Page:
In light of the numerous recent snow storms that have struck Stamford, there has been a growing concern as to when the schools will be making up the missed days.
For many students taking advanced placement (AP) courses, there is a particular worry about teachers not finishing the curriculums in time for the AP exams. AP exams occur nationwide in May, regardless of the amount of snow days in schools.
However, as the majority of these storms have occurred in the past few months, many students believe that it would be unfair to take days from spring break, as many people have already made plans, months prior, that they cannot cancel just weeks before.
“The district should not cancel spring break, since most students and teachers already have plans to visit colleges or family or go on vacation,” said Gabby Lovishuk (’19).
Taking spring break away so late in the school year would likely have negative repercussions on the school community.
“Since people have already had their breaks planned months in advance, attendance would be so low that there would be no point in cancelling break this late in the year,” said Emma-Rose Strom (’19).
The Stamford Public School District should learn from this predicament and establish a plan for next year and onward that would take into account the possibility of another intense winter season.
According to njherald.com, Vernon School District in New Jersey created their annual school calendar excluding a spring break, but would reinstate it if the district did not have five snow days by March 15.
As the district ended up having twelve snow days this year, their spring break was never reinstated, and additional school days were added to the end of the year to compensate for the days lost.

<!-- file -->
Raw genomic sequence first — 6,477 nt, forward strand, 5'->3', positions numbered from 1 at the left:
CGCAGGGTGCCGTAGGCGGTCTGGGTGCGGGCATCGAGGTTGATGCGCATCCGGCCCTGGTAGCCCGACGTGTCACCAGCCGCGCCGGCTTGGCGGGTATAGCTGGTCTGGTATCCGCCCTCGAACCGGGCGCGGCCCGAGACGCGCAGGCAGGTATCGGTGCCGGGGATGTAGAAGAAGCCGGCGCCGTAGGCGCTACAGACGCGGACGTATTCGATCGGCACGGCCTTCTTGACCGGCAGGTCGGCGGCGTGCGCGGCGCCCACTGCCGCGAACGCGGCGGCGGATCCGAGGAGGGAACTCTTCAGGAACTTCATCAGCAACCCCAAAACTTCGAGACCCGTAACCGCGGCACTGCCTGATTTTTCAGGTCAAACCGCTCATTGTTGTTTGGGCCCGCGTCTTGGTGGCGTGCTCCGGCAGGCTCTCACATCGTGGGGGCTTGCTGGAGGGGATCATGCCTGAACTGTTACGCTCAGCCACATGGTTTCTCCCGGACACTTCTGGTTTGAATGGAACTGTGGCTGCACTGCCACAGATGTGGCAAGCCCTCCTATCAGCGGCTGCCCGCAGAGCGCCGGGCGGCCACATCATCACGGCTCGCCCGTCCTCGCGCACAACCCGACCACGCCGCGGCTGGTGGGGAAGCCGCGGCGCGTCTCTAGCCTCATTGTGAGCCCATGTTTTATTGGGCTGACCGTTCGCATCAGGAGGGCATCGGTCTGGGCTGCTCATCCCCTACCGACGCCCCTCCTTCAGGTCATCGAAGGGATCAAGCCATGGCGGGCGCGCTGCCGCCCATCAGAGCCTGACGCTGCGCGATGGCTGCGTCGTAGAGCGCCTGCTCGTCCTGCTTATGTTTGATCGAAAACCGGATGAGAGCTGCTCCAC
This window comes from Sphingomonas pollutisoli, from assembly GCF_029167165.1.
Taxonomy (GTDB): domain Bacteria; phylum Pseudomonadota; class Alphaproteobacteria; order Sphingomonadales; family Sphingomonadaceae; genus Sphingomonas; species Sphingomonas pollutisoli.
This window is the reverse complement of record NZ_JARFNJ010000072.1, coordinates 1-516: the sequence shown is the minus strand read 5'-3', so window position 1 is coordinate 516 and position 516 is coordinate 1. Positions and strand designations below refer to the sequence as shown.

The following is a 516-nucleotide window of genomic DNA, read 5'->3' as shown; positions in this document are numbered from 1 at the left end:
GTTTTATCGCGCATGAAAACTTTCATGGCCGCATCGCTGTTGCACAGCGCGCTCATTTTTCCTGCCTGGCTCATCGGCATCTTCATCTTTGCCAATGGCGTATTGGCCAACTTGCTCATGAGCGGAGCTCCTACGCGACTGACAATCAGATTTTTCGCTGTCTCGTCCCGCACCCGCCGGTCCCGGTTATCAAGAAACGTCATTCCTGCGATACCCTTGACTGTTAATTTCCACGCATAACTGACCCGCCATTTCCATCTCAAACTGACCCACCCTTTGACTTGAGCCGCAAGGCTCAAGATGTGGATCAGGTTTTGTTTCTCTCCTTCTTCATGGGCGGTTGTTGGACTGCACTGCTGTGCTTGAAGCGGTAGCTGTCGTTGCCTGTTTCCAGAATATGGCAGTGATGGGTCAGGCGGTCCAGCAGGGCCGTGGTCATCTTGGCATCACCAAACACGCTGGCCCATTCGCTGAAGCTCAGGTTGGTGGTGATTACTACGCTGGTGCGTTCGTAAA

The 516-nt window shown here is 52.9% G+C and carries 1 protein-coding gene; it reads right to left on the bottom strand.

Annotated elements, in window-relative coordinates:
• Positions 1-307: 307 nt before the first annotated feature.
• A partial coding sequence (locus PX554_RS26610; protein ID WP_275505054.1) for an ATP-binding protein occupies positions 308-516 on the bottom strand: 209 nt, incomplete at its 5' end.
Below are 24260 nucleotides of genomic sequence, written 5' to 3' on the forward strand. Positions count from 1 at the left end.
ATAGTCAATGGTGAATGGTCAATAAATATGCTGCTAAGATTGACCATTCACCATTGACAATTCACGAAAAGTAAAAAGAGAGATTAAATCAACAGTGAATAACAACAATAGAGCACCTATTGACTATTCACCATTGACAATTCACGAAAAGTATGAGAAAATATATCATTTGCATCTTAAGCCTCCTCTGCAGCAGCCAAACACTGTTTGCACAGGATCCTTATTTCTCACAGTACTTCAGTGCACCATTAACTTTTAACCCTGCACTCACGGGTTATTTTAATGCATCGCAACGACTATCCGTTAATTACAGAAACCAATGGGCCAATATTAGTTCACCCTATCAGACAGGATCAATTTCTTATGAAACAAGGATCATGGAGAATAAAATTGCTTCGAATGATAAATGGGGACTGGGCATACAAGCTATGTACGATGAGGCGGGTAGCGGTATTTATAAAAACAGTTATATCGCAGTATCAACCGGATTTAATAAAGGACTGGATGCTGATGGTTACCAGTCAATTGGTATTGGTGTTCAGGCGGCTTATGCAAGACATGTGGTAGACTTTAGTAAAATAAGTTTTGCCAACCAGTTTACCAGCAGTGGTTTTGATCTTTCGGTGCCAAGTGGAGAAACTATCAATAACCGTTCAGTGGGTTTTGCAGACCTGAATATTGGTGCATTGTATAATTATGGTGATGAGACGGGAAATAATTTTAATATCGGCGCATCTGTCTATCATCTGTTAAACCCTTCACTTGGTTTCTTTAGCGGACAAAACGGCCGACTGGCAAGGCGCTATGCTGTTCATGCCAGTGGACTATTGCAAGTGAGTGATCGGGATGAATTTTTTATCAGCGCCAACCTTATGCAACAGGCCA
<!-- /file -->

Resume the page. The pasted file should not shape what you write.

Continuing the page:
Though our district’s case was not as extreme, there should be some measures put in place to allow students to have more classes made up before AP exams, and prevent another year of staying in school until the end of June.
“[Our district] should make a plan to take away the first or last two days of spring break if there are snow days so people can still make plans,” said chemistry teacher Mrs. Dodita.
A solution like this would still allow people to plan vacations during the week and build in a couple of snow days into the calendar. Even though it would not make a strong impact if there were seven snow days, it would still be some form of effort to reduce the amount of additional days at the end of the year.
Though Vernon School District’s plan is a more extreme version of this suggestion, and does not leave students with much time to make plans for Spring break, it does minimize the amount of school days added at the end of the year, therefore lengthening their summer. Though the decision is not in the hands of the students or teachers, the superintendent should consider their suggestions, as well as the decisions of school districts in nearby states.
As the weather is unpredictable, and winters can either consist of brutal blizzards or spring-like days, the Stamford Public School District should brace for the worst and create calendars with tentative days of vacation that would be rescinded if there were a certain amount of snow days.
However, for this current year, it is too late to make any changes to spring break and everyone must adjust to this lengthened school year and urge SPS to plan with more consideration to the weather in the future.